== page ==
The Wages Of Fear (1953)
The Moment: The entirety of the painstaking truck journey across a seemingly endless stretch of pothole-riddled road, as our heroes attempt to transport a payload of nitroglycerine across South America. On a massive collective hangover. Bold.
Why So Scary: It's just relentlessly, brutally tense. By the end of this one you'll have lost a few pounds in sweat!
The Fellowship Of The Ring (2001)
The Moment: Kindly Uncle Bilbo asks Frodo if he might hold the ring just one last time. When Frodo refuses, something rather unpleasant manifests itself in the old man's face…
Why So Scary: Bilbo's brief transformation is a nifty way of stressing the power of the ring while also delivering a very effective scare. It still sets us on edge when we know this bit is coming up...
Snow White & The Seven Dwarves (1937)
The Moment: Snow White stumbles into the enchanted forest, where the various ghouls, ghosts and beasties within do their level best to scare her into an early grave.
Why So Scary: It's an extremely dark sequence that will have provoked more than a few nightmares for its young audience and their long suffering parents. Far, far scarier than the corresponding scene in Snow White And The Huntsman .
The Moment: Bill Sikes makes his grand entrance, shuffling out of a dimly lit alleyway in order to complete a deal with Fagin. Throughout the entirety of the transaction he utters not a single word, but the menace he exudes is impossible to ignore.
Why So Scary: Oliver Reed plays Sikes as the brooding thug originally laid out on paper by Charles Dickens. Scowling, dead-eyed and violent, he's an extremely intimidating figure.
The Moment: Tommy loses his sense of humour when Henry describes him as "funny". Cue much frenzied back-pedalling from the latter as Tommy contrives to take offence to everything he comes out with.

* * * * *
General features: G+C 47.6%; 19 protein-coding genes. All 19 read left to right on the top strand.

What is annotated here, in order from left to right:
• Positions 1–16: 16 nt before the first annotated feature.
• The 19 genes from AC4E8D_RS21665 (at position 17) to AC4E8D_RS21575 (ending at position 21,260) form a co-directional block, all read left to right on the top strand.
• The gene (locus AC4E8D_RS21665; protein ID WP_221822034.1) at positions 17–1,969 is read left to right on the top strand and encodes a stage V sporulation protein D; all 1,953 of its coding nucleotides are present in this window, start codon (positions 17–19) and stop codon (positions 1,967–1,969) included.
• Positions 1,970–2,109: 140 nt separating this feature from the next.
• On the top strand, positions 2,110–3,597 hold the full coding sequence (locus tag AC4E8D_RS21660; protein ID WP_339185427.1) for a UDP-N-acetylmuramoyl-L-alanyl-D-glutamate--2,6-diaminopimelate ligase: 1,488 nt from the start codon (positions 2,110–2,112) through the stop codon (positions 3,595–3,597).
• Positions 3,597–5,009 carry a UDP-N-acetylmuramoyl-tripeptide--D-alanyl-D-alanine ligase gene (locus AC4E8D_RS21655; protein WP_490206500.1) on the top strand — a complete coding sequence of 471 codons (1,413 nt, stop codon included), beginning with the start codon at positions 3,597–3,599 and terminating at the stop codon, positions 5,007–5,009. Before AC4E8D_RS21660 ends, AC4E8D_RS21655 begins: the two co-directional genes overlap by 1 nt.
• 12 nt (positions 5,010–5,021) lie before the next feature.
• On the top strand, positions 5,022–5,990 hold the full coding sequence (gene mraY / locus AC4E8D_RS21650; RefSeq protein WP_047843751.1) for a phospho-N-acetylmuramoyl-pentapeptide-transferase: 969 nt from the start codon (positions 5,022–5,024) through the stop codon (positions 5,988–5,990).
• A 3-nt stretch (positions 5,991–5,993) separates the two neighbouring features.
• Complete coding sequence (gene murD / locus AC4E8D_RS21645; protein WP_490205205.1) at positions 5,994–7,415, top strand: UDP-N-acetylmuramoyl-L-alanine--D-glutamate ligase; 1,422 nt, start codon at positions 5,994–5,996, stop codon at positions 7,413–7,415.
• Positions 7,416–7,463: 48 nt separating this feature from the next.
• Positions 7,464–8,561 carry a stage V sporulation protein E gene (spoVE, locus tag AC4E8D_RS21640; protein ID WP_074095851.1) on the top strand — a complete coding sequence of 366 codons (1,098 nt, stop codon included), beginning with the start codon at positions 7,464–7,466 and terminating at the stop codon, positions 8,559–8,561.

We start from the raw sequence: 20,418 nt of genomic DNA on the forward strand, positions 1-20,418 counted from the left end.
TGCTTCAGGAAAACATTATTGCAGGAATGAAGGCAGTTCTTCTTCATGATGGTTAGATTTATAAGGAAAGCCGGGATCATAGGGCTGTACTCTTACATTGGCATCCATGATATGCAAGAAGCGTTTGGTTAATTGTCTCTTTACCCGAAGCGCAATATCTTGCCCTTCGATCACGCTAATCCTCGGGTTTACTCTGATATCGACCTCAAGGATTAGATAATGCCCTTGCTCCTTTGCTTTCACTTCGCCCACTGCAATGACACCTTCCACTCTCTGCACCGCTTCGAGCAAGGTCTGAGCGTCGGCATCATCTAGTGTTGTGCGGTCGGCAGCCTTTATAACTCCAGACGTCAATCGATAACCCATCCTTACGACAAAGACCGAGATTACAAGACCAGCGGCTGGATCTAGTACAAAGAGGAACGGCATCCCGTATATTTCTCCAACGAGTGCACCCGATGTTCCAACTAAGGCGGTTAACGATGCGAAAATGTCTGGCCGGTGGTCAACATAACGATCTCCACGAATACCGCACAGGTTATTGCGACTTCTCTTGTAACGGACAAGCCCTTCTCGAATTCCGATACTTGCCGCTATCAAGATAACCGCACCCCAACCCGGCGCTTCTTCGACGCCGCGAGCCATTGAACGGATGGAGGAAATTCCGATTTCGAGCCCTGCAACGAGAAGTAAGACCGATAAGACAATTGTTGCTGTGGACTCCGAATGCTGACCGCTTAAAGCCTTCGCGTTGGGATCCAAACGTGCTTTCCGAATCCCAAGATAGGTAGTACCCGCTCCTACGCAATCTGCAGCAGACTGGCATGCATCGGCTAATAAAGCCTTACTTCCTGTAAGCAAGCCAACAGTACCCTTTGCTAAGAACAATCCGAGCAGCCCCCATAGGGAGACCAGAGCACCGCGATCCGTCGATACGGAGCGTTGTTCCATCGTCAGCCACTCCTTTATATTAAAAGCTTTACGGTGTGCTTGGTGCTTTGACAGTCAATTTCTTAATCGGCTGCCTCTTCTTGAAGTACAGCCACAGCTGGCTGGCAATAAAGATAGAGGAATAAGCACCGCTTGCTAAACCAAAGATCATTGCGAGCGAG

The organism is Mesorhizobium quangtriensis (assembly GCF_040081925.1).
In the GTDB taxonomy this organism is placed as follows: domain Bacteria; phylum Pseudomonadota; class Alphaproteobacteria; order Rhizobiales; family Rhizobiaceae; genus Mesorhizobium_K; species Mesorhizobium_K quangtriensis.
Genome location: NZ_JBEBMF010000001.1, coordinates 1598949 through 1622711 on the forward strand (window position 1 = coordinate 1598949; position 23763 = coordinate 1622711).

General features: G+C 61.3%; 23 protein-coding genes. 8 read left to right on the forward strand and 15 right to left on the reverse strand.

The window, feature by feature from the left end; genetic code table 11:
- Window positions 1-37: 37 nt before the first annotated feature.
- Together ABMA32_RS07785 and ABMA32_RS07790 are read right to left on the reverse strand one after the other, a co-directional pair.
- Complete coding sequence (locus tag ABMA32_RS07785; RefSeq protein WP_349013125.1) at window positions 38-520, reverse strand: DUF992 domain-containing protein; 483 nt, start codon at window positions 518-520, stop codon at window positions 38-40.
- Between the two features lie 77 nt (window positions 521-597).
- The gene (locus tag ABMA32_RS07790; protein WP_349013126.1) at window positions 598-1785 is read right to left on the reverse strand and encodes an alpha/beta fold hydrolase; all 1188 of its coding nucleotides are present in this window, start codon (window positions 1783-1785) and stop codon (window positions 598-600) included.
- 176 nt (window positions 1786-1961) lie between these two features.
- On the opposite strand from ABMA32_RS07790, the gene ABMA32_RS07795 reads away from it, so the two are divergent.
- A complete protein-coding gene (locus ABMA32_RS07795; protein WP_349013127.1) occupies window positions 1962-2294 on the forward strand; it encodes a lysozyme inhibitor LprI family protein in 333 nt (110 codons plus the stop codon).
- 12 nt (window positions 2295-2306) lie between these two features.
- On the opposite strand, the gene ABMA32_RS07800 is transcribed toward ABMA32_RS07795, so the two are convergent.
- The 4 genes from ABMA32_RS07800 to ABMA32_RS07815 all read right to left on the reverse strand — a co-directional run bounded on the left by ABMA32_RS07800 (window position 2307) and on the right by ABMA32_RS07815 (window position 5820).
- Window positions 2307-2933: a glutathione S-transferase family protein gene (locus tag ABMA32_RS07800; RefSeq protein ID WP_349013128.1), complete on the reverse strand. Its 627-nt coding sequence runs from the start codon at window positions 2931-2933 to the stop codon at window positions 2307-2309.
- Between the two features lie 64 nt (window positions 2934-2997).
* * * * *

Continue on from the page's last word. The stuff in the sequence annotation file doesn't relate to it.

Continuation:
Why So Scary: If Joe Pesci has ever been more intimidating than he is here, we've yet to witness it. "Funny, how?"
Mickey And The Beanstalk (1947)
The Moment: Mickey, Donald and Goofy are living through a depression (average Disney storyline there), and have very little food left to eat. They're battling through it until Donald suddenly loses his shit, grabs an axe and proceeds to smash the place up! Settle down old boy. Things will pick up…
Why So Scary: There's a reason why this is the only Disney cartoon to feature a crazed Donald attempting to butcher his pet cow in a hunger-inspired freak-out. It's bloody scary.
The Moment: Mills and Somerset discover the corpse of the sloth victim, a desperately emaciated cadaver chained to a filthy bed. Except he isn't quite dead yet, is he? Yikes!
Why So Scary: The old "dead body that's not actually dead" trick is an old one, but in this example, the body's hideous appearance adds another dimension. He looks like a zombie, so no wonder he comes back from the dead!
Pee-Wee's Big Adventure (1985)
The Moment: Large Marge is busy telling Pee-Wee her tale of woe, when all of a sudden her eyes burst out of her head in a moment of unadulterated claymation terror. Horrible stuff!
Why So Scary: It comes right out of leftfield and scares the living shit out of us. As does Pee-Wee, but for different reasons.
Indiana Jones & The Temple Of Doom (1984)
The Moment: Mola Ram performs his party trick for the first time, wrenching the heart clean out of the chest of one of his victims as part of a grisly sacrificial rite in the depths of the Thuggee temple.
Why So Scary: For a family-friendly adventure romp, seeing a man have his heart ripped out is surprisingly visceral!
Night Of The Hunter (1955)
The Moment: Having made their escape via a bizarrely pastoral riverboat scene, our two runaway children bed down in a barn for the night, only to spot the demonic preacher silhouetted on the horizon, singing as lustily as ever.
Why So Scary: Robert Mitchum's hunter is every bit as indefatigable as the Terminator and twice as scary. As one of his young charges remarks, "don't he never sleep?"